Fair Plastic Alliance unites ‘informal’ plastic scrap collectors

Fair Plastic Alliance unites ‘informal’ plastic scrap collectors

Alliance aims to improve working conditions and connect informal scrap collectors in emerging countries to global plastic packaging chain.


Globally, about 15 percent of plastic is recycled; however, a coalition of ‘informal workers’ in emerging countries, including South Africa, are making a difference with their plastic collection efforts. The Fair Plastic Alliance (FPA), Urgnano, Italy, has recently formed to improve working conditions for the "informal" collectors, as well as connect the workers to global plastic packaging companies and companies in the recycling industry.

Based in Nigeria, WeCyclers is a startup company that aims to implement an "innovative and scalable" model to collect plastic scrap, while respecting workers’ rights. The company is among the leading members of FPA.

“I have created WeCyclers firmly believing that lifting thousands of informal [scrap] pickers out of poverty in Lagos would be a great thing for the air that we breathe, for health and for labor dignity,” says Bilikiss Adebiyi Abiola, co-founder of WeCyclers. “Lagos, with its 25 million residents, suffers from chronic pollution from waste discarded anywhere on the streets, without any rules. Thanks to what we started, plastic here has become a resource that allows people to send their children to school, have a stable income and afford medical care.”

Fair Plastic Alliance was formed to tackle environmental and social challenges connected to the poor handling of the plastic recycling chain, the alliance says in a news release. Italy-based plastic packaging company Serioplast, United Kingdom-based nonprofit Oxfam and Cesvi, an Italy-based humanitarian nonprofit are among the organizations in the alliance.

“The Fair Plastic Alliance wants to face the environmental and social issues generated by plastic through an innovative approach, leveraging on the active inclusion of informal pickers,” says Delia Innocenti, Serioplast CEO. “This is possible when adopting a business model that brings workers back to the center. A model where investors give up on dividends and reinvest profits in the inclusion and development of local communities, thus guaranteeing economic, social and environmental sustainability and giving an impulse for a bottom-up transformation, sustained and supported by the industrial production chain.”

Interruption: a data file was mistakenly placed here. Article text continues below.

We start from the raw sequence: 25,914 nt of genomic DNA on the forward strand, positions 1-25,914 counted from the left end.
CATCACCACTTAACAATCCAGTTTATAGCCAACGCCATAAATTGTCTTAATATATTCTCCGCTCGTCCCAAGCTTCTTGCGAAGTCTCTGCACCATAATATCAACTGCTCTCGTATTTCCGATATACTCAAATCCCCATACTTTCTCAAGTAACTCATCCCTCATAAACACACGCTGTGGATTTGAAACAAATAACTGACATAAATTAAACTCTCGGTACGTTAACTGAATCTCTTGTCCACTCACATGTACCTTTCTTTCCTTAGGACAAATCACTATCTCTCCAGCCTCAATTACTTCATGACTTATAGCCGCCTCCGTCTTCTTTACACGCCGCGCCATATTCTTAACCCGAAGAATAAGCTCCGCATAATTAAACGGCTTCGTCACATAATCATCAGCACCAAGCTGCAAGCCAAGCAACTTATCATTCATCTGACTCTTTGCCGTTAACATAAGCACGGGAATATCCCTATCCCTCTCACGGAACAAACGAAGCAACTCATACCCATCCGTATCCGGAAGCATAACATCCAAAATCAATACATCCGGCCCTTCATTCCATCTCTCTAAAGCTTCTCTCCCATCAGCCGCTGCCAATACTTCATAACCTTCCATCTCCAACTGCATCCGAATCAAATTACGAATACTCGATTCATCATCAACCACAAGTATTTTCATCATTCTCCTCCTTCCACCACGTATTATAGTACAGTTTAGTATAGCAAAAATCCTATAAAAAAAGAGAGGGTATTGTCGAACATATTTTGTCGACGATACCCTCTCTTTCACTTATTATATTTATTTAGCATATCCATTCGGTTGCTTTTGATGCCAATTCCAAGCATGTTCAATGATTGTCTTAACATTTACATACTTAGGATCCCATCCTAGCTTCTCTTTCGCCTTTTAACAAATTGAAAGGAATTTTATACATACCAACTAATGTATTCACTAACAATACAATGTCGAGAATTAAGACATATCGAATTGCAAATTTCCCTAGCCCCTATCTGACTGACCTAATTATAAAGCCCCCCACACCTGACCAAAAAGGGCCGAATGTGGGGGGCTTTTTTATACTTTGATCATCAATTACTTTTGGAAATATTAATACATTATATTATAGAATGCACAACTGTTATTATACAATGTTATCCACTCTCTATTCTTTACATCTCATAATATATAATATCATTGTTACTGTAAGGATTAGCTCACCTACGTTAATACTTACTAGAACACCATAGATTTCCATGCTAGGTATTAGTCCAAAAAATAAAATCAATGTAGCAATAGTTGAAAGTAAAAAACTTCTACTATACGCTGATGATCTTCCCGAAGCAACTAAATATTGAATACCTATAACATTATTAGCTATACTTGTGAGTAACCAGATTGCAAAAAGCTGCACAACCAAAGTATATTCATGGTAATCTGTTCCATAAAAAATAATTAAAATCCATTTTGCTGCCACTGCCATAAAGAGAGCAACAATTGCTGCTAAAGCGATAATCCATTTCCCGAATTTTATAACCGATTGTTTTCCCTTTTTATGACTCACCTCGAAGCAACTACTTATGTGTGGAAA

One of the FPA’s goals it to develop a fair and inclusive” production chain for plastic recycling, which offers informal plastic scrap collectors the opportunity to a “fully recognized job” and a “dignified lifestyle.”

“We are experimenting with an innovative model to stimulate development based on the participation of basic communities, civil society, private sector and national and local government,” says Benetta Gualandi, program manager for Oxfam South Africa. “A strong partnership, where each stakeholder acknowledges their role and puts their expertise and resources at everyone’s disposal.”

FPA is open to companies and organizations interested in adopting a business development model based on fair and circular economy. The goal, the alliance says, is to involve global plastic packaging companies, policy makers, local communities and consumers.

“I am very proud to bring Cesvi on board this initiative,” says CEO Daniele Barbone. “The Fair Plastic Alliance endorses Cesvi’s vocation towards environmental safety and proves that projects involving local populations have a cultural function as well. This is the direction we have taken with our partner Blue Sky Recycling, together with Serioplast, to create a social business for plastic [scrap] collection and recycling in South Africa.”